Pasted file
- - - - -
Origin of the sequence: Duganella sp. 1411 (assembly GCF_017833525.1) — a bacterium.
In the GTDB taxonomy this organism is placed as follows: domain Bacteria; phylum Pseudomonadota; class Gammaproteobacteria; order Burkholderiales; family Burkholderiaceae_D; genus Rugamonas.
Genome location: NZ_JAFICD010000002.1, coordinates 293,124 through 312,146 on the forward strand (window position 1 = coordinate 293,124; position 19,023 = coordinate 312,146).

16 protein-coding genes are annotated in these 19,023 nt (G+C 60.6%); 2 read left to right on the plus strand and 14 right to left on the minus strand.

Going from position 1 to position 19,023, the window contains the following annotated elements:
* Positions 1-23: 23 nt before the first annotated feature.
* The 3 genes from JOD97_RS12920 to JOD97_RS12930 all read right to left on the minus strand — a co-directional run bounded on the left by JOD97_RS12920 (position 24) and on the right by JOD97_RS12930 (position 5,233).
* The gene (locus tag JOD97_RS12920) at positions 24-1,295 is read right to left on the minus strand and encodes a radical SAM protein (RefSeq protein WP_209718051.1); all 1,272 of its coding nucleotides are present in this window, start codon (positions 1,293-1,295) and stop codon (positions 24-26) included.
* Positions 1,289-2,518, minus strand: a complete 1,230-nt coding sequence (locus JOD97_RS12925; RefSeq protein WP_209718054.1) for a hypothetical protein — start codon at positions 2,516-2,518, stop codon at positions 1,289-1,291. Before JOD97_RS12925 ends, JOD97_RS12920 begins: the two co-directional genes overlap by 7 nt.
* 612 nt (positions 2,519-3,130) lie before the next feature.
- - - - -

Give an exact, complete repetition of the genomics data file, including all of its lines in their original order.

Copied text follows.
Origin of the sequence: Duganella sp. 1411 (assembly GCF_017833525.1) — a bacterium.
In the GTDB taxonomy this organism is placed as follows: domain Bacteria; phylum Pseudomonadota; class Gammaproteobacteria; order Burkholderiales; family Burkholderiaceae_D; genus Rugamonas.
Genome location: NZ_JAFICD010000002.1, coordinates 293,124 through 312,146 on the forward strand (window position 1 = coordinate 293,124; position 19,023 = coordinate 312,146).

16 protein-coding genes are annotated in these 19,023 nt (G+C 60.6%); 2 read left to right on the plus strand and 14 right to left on the minus strand.

Going from position 1 to position 19,023, the window contains the following annotated elements:
* Positions 1-23: 23 nt before the first annotated feature.
* The 3 genes from JOD97_RS12920 to JOD97_RS12930 all read right to left on the minus strand — a co-directional run bounded on the left by JOD97_RS12920 (position 24) and on the right by JOD97_RS12930 (position 5,233).
* The gene (locus tag JOD97_RS12920) at positions 24-1,295 is read right to left on the minus strand and encodes a radical SAM protein (RefSeq protein WP_209718051.1); all 1,272 of its coding nucleotides are present in this window, start codon (positions 1,293-1,295) and stop codon (positions 24-26) included.
* Positions 1,289-2,518, minus strand: a complete 1,230-nt coding sequence (locus JOD97_RS12925; RefSeq protein WP_209718054.1) for a hypothetical protein — start codon at positions 2,516-2,518, stop codon at positions 1,289-1,291. Before JOD97_RS12925 ends, JOD97_RS12920 begins: the two co-directional genes overlap by 7 nt.
* 612 nt (positions 2,519-3,130) lie before the next feature.